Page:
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Heinz Holliger's Soulful Oboe

Channeling Bach: Heinz Holliger revisits some soul-searching music.
Daniel Vass
ECM records
Channeling Bach: Heinz Holliger revisits some soul-searching music.

They say the cello can pull at the heartstrings because it's the instrument closest to the human voice, but you should hear what Heinz Holliger can do with an oboe.

On his new album (released today on ECM), Holliger makes his instrument sing with such profound beauty — both sweetly and sadly — that your heartstrings can feel not just pulled but yanked completely out.

Part of it has to do with the Swiss oboist's opulent tone, still pure and distinctive after more than five decades, and the other key component is J.S. Bach, whose music is the focus of the album. Bach often granted the oboe some of his most ravishing, most soul-searching solos in his vocal and instrumental pieces.

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The album's opening, title track, "Ich hatte viel Bekümmernis" (I Have Had Great Worry) is the grief-stricken beginning to Bach's Cantata BWV 21, which he wrote with the death of one of his favorite students fresh in mind. The piece provides a similar catharsis for Holliger, who dedicates the album to the memory of his brother and a friend, who each died shortly before the recording sessions were finished.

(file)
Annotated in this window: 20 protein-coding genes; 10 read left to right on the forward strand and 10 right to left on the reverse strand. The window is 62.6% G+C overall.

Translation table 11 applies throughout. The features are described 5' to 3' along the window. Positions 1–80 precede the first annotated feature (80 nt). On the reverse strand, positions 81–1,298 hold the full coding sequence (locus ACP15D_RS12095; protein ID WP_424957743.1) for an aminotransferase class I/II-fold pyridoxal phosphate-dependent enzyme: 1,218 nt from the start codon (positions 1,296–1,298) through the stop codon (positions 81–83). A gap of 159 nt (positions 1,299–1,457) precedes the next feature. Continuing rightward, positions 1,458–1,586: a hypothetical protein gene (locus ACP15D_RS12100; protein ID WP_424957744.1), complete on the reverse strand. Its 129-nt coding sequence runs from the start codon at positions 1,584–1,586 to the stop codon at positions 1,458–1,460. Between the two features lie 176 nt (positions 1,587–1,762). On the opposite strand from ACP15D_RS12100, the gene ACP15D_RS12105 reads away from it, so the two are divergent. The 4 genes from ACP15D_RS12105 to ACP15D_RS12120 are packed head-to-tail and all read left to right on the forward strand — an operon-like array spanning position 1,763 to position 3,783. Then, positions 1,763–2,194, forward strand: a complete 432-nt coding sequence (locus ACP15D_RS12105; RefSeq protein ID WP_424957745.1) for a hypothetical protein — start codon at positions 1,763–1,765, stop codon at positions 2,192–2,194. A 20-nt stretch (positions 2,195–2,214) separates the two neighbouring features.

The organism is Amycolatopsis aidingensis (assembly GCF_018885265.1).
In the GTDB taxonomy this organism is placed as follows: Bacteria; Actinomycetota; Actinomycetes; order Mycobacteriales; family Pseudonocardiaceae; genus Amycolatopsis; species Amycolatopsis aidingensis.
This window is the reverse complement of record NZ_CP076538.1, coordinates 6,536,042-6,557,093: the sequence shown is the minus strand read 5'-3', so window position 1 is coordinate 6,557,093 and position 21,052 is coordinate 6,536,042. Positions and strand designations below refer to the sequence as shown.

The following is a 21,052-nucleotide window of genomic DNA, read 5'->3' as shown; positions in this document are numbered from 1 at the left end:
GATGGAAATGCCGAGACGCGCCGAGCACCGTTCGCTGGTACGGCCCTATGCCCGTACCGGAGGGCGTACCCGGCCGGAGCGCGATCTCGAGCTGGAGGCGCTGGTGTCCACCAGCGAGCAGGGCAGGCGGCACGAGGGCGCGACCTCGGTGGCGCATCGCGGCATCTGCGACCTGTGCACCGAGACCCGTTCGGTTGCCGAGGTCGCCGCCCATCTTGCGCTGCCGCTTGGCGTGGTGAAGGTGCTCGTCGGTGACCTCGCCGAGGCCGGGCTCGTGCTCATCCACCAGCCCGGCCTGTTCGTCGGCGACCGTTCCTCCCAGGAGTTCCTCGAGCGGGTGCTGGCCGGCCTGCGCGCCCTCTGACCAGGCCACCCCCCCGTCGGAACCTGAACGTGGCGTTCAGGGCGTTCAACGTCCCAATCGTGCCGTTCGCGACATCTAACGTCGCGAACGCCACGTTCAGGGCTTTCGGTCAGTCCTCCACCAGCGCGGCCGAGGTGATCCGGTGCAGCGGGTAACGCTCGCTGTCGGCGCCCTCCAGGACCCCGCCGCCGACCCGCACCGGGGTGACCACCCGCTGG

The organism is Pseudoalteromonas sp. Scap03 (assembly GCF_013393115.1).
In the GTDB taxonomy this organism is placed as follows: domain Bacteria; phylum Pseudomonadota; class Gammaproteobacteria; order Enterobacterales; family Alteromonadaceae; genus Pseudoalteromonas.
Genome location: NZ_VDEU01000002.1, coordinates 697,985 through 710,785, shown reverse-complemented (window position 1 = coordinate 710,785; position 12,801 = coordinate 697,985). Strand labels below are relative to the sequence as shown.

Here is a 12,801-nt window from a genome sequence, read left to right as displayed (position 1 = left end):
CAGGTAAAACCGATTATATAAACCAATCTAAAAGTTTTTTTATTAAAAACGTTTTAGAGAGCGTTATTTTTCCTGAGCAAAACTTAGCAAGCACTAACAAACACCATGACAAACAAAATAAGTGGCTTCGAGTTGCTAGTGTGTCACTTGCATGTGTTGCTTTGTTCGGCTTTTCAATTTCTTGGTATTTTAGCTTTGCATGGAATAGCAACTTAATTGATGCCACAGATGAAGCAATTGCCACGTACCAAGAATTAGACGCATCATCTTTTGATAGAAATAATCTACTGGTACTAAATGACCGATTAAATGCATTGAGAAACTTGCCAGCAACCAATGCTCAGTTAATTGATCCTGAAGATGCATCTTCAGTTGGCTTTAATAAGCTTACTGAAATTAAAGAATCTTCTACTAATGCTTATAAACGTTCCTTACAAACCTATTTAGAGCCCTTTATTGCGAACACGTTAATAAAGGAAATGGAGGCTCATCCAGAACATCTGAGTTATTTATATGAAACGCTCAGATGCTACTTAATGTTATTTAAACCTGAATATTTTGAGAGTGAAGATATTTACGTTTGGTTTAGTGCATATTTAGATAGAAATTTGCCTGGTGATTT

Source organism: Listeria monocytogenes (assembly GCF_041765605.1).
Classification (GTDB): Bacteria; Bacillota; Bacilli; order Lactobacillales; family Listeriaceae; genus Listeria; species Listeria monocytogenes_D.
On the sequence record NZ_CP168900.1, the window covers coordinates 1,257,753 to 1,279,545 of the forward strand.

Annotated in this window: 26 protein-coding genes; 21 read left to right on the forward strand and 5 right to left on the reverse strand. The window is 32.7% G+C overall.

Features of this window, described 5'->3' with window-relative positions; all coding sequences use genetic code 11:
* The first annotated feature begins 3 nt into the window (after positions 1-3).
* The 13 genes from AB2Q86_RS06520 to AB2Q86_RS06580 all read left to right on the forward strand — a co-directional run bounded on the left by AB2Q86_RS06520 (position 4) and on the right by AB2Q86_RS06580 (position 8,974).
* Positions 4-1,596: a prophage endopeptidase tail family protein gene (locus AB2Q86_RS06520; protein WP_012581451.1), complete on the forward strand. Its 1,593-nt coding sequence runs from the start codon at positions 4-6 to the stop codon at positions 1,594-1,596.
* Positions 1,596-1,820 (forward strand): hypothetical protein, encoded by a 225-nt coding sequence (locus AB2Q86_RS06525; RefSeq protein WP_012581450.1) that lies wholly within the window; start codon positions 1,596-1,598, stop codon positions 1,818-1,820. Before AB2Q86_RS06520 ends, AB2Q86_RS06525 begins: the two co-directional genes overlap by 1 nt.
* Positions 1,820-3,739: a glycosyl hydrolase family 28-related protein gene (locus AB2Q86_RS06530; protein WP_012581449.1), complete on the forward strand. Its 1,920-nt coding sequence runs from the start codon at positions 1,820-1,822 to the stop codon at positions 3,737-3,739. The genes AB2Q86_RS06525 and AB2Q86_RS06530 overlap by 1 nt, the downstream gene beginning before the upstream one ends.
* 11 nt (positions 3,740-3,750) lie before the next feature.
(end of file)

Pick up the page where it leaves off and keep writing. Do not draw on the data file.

You can hear the pain unfold in the oboe's long-breathed sighs of anguish. Its serpentine melody intertwines with the solo violin of Erich Höbarth (who also conducts the satisfying Camerata Bern) and the two play out over a steady heartbeat rhythm like singers in deep lament.

Along with what Holliger calls the "miraculous wealth" of solo parts for oboe in Bach's cantatas and orchestral works are the "lost" concertos he wrote for the instrument. They haven't survived in their original forms, but because the composer recycled them as harpsichord concertos, scholars have been able to craft credible reconstructions.

The best known of these is the double concerto for oboe and violin, BWV 1060, in which Holliger and Höbarth wind gorgeously phrased melodies around each other in the Adagio. There's also another oboe concerto, the high-spirited Concerto for Oboe d'amore and even Alessandro Marcello's Oboe Concerto (which Bach turned into a harpsichord concerto) with its sepulchral slow movement.

Holliger's fans will recognize these concertos as ones he's previously recorded, some twice. But now the 72-year-old oboist, conductor and composer has the advantage of age — the experience of life's joys and sorrows, all of which he pours into this sublime music.

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Tom Huizenga is a producer for NPR Music. He contributes a wide range of stories about classical music to NPR's news programs and is the classical music reviewer for All Things Considered. He appears regularly on NPR Music podcasts and founded NPR's classical music blog Deceptive Cadence in 2010.